Earlier this week, news began to leak about two email providers' plans to charge companies the electronic equivalent of a postage stamp to deliver their email.
America Online (AOL) and Yahoo are both "about to start using a system that gives preferential treatment to messages from companies that pay from 1/4 of a cent to a penny each to have them delivered." (NY Times)
The proposed change does not apply to ordinary email exchanges. The new system will create another class of email by which businesses that send massive numbers of emails can pay to "raise" their profile so that their messages go directly to your in-box and bypass the spam filter.
According to the New York Times, "AOL and Yahoo will still accept email from senders who have not paid, but the paid messages will be given special treatment."
AOL is trying to put a customer-friendly spin on the proposed change. "'The last time I checked, the postal service has a very similar system to provide different options,' said Nicholas Graham, an AOL spokesman. He pointed to services like certified mail, 'where you really do get assurance that if what you send is important to you, it will be delivered, and delivered in a way that is different from other mail.'" (NY Times)
Of course, AOL skims over the fact that this new deal will net it and Yahoo millions.
AOL and Yahoo have both signed agreements with Goodmail Systems, an email certification specialist. According to Internet News, "[e]very message that is sent through the Goodmail Certified Email service is embedded with a cryptographically secure token. These tokens must be detected by participating service providers before the message can be delivered to a recipient's inbox identified as a Certified Email message."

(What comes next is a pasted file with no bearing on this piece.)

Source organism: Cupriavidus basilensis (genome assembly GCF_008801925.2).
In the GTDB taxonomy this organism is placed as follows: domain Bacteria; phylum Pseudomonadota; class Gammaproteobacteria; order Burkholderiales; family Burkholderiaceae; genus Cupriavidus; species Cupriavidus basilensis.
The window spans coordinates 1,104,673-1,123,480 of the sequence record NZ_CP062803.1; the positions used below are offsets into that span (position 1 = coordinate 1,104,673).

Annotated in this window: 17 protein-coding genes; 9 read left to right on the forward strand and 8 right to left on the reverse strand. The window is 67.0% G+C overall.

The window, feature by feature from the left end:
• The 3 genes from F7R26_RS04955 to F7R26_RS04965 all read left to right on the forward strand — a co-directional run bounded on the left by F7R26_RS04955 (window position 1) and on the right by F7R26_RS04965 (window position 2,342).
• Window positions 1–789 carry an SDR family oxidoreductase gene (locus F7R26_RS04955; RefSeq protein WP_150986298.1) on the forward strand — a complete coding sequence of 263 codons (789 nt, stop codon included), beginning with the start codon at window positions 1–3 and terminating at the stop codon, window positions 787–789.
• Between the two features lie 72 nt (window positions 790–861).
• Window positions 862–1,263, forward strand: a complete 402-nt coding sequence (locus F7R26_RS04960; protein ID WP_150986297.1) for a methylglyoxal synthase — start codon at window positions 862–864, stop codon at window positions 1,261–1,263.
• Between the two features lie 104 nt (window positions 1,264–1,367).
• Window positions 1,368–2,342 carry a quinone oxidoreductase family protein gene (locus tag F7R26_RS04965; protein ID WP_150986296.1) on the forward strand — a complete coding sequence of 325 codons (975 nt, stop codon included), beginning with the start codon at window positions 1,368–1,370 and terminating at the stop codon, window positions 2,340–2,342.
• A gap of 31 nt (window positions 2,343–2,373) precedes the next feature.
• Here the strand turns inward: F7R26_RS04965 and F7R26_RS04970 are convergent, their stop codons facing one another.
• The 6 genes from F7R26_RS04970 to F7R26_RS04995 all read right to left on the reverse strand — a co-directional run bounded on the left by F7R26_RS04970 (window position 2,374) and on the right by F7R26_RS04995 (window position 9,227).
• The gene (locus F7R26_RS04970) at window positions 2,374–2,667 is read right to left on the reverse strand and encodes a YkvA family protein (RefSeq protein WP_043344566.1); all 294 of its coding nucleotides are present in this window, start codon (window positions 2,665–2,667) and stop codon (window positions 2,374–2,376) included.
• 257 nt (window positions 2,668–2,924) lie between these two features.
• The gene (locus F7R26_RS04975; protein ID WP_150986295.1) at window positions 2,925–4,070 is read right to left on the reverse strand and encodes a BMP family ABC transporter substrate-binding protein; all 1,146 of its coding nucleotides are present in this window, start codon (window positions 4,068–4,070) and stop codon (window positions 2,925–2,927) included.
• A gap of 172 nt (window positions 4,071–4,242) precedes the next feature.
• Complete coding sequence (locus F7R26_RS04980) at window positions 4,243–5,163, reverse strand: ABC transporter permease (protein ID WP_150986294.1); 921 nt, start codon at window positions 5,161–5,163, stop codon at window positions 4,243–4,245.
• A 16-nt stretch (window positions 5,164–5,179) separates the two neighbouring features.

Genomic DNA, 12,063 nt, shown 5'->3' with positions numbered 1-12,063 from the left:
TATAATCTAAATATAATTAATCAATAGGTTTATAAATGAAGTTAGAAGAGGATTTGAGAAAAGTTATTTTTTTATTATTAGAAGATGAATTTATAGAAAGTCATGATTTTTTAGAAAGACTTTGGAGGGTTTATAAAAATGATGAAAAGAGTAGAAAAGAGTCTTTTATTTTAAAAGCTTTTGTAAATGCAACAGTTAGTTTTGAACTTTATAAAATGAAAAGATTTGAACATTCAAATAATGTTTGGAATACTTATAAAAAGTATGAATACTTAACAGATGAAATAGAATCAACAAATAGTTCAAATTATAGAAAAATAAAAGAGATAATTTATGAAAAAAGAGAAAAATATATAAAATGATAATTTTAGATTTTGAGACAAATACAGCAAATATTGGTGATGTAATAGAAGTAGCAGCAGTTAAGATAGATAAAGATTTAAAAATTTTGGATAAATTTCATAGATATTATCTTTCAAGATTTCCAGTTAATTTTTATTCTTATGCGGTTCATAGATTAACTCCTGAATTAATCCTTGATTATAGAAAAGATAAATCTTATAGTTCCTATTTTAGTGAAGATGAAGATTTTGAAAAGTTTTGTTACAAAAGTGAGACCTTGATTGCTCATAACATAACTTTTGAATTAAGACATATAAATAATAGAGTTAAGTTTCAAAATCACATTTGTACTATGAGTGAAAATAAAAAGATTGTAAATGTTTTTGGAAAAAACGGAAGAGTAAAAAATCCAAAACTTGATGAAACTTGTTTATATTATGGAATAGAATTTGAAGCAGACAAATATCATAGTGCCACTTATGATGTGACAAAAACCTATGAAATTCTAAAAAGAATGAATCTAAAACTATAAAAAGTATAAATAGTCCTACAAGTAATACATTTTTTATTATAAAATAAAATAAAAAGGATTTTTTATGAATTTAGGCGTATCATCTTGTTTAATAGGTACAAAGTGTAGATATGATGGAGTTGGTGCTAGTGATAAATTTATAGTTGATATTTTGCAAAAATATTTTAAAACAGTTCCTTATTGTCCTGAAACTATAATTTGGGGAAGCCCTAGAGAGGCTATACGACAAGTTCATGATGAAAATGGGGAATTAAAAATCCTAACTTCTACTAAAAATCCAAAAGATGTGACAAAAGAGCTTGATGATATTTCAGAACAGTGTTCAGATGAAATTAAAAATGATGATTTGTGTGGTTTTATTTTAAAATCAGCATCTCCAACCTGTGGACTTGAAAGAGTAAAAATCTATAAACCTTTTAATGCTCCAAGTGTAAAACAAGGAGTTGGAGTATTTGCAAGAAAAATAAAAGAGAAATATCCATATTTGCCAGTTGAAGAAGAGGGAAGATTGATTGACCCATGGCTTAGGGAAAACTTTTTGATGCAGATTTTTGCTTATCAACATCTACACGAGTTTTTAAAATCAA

Goodmail charges between 1/4 and one cent per message depending upon the volume of messages a business is sending. Goodmail then gives more than half the amount collected back to the email provider (AOL or Yahoo). They also claim that they are only delivering mail to recipients who have a relationship with the business in question.
As I understand it, this isn't quite a done deal. And the reason why is something every Internet user needs to pay attention to.
Telco companies such as AT&T and Verizon believe that Internet providers who use a large amount of bandwidth should have to pay the telco companies for this usage. They propose a "tiered" system whereby heavy users pay a premium for their bandwidth. Meanwhile, the Senate Commerce Committee has already convened hearings on "legislation calling for so-called 'Net Neutrality' that would prevent Internet service providers from prioritizing their traffic in this way." (Red Herring)
I'll talk more about the hearings in the days to come. Tonight I need to get ready for my talk tomorrow morning at a local high school on "the career of a writer."
Tomorrow's blog will be the second in a series about Wal-Mart. We'll get back to Net Neutrality later.